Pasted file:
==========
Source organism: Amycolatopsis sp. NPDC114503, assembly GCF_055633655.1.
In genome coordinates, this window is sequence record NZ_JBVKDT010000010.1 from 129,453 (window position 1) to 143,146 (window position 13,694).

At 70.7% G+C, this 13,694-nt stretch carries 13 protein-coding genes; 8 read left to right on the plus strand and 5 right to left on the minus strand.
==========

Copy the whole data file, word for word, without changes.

Source organism: Amycolatopsis sp. NPDC114503, assembly GCF_055633655.1.
In genome coordinates, this window is sequence record NZ_JBVKDT010000010.1 from 129,453 (window position 1) to 143,146 (window position 13,694).

At 70.7% G+C, this 13,694-nt stretch carries 13 protein-coding genes; 8 read left to right on the plus strand and 5 right to left on the minus strand.